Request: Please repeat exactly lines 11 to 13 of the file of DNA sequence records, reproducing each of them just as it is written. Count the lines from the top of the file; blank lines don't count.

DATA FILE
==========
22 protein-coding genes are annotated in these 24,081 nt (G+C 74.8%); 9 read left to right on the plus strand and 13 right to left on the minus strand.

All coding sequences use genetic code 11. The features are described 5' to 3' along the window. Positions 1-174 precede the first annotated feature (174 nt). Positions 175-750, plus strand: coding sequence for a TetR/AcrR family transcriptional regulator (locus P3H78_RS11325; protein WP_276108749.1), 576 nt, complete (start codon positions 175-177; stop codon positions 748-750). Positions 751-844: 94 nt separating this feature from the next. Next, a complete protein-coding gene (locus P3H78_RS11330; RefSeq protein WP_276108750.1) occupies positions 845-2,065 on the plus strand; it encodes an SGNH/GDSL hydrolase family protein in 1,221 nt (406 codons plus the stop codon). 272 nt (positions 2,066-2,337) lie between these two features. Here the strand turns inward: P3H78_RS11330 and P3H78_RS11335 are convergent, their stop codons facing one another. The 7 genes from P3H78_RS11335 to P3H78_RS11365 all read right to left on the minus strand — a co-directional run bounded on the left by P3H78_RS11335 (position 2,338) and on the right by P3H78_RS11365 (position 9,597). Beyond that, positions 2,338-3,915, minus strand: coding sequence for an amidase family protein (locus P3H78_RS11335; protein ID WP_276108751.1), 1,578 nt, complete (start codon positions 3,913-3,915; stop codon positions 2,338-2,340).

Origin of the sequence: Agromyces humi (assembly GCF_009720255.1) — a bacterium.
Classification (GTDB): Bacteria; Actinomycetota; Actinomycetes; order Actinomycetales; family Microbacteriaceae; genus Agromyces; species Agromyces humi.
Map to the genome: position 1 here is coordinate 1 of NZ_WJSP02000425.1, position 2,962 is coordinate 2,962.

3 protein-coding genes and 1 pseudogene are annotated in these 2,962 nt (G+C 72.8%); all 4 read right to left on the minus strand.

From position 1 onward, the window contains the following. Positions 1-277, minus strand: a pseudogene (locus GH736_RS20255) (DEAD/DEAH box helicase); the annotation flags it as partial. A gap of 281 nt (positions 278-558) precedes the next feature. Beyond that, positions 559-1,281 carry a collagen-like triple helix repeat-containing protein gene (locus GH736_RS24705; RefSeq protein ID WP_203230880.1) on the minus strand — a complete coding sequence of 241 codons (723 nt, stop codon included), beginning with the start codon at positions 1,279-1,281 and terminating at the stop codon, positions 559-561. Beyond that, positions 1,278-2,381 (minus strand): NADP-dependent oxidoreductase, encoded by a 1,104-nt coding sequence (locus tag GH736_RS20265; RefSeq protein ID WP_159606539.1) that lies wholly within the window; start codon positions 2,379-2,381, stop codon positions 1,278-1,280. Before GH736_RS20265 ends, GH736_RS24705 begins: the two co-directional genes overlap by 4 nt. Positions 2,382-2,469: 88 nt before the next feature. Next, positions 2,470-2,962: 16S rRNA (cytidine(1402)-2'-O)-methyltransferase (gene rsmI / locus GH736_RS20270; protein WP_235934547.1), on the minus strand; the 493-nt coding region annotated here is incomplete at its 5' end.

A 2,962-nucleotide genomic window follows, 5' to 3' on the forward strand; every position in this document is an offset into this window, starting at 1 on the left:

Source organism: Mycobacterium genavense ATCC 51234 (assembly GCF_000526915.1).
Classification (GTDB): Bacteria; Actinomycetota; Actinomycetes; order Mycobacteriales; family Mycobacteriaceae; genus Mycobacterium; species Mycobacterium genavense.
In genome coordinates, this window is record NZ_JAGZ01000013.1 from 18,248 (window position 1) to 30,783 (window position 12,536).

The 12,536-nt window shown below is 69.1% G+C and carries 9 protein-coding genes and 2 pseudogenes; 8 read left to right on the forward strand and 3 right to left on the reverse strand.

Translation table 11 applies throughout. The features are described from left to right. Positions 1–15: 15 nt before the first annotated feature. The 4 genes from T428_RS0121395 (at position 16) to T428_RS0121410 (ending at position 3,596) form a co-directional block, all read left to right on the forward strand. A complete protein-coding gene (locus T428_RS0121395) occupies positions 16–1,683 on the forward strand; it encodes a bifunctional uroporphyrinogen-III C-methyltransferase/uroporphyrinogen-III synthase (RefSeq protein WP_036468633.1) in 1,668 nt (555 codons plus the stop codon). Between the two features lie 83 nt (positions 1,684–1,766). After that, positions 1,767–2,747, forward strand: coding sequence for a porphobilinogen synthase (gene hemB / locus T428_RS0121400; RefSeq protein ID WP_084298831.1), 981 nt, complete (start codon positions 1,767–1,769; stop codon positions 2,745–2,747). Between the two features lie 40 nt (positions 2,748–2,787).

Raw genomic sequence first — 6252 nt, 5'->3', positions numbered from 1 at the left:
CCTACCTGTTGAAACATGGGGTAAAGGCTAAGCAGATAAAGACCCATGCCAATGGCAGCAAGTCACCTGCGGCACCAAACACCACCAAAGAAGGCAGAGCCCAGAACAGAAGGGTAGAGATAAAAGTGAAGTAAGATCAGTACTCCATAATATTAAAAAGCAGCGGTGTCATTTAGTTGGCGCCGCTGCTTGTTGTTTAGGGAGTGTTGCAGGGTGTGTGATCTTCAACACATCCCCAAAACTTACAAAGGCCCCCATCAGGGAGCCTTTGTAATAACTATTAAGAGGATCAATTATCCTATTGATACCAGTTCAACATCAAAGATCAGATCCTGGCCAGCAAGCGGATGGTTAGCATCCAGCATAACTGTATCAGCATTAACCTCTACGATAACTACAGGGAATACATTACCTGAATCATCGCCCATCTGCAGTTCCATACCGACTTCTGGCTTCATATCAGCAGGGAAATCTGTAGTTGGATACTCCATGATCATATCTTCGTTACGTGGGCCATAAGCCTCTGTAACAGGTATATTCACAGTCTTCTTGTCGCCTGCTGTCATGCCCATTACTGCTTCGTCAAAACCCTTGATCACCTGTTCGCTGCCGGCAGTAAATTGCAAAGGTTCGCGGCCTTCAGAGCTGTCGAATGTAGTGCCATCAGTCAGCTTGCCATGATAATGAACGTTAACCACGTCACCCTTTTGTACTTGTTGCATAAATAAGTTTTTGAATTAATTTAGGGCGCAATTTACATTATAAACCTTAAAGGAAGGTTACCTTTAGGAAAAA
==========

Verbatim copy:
In genome coordinates, this window is record NZ_JAGZ01000013.1 from 18,248 (window position 1) to 30,783 (window position 12,536).

The 12,536-nt window shown below is 69.1% G+C and carries 9 protein-coding genes and 2 pseudogenes; 8 read left to right on the forward strand and 3 right to left on the reverse strand.

Translation table 11 applies throughout. The features are described from left to right. Positions 1–15: 15 nt before the first annotated feature. The 4 genes from T428_RS0121395 (at position 16) to T428_RS0121410 (ending at position 3,596) form a co-directional block, all read left to right on the forward strand. A complete protein-coding gene (locus T428_RS0121395) occupies positions 16–1,683 on the forward strand; it encodes a bifunctional uroporphyrinogen-III C-methyltransferase/uroporphyrinogen-III synthase (RefSeq protein WP_036468633.1) in 1,668 nt (555 codons plus the stop codon). Between the two features lie 83 nt (positions 1,684–1,766). After that, positions 1,767–2,747, forward strand: coding sequence for a porphobilinogen synthase (gene hemB / locus T428_RS0121400; RefSeq protein ID WP_084298831.1), 981 nt, complete (start codon positions 1,767–1,769; stop codon positions 2,745–2,747). Between the two features lie 40 nt (positions 2,748–2,787).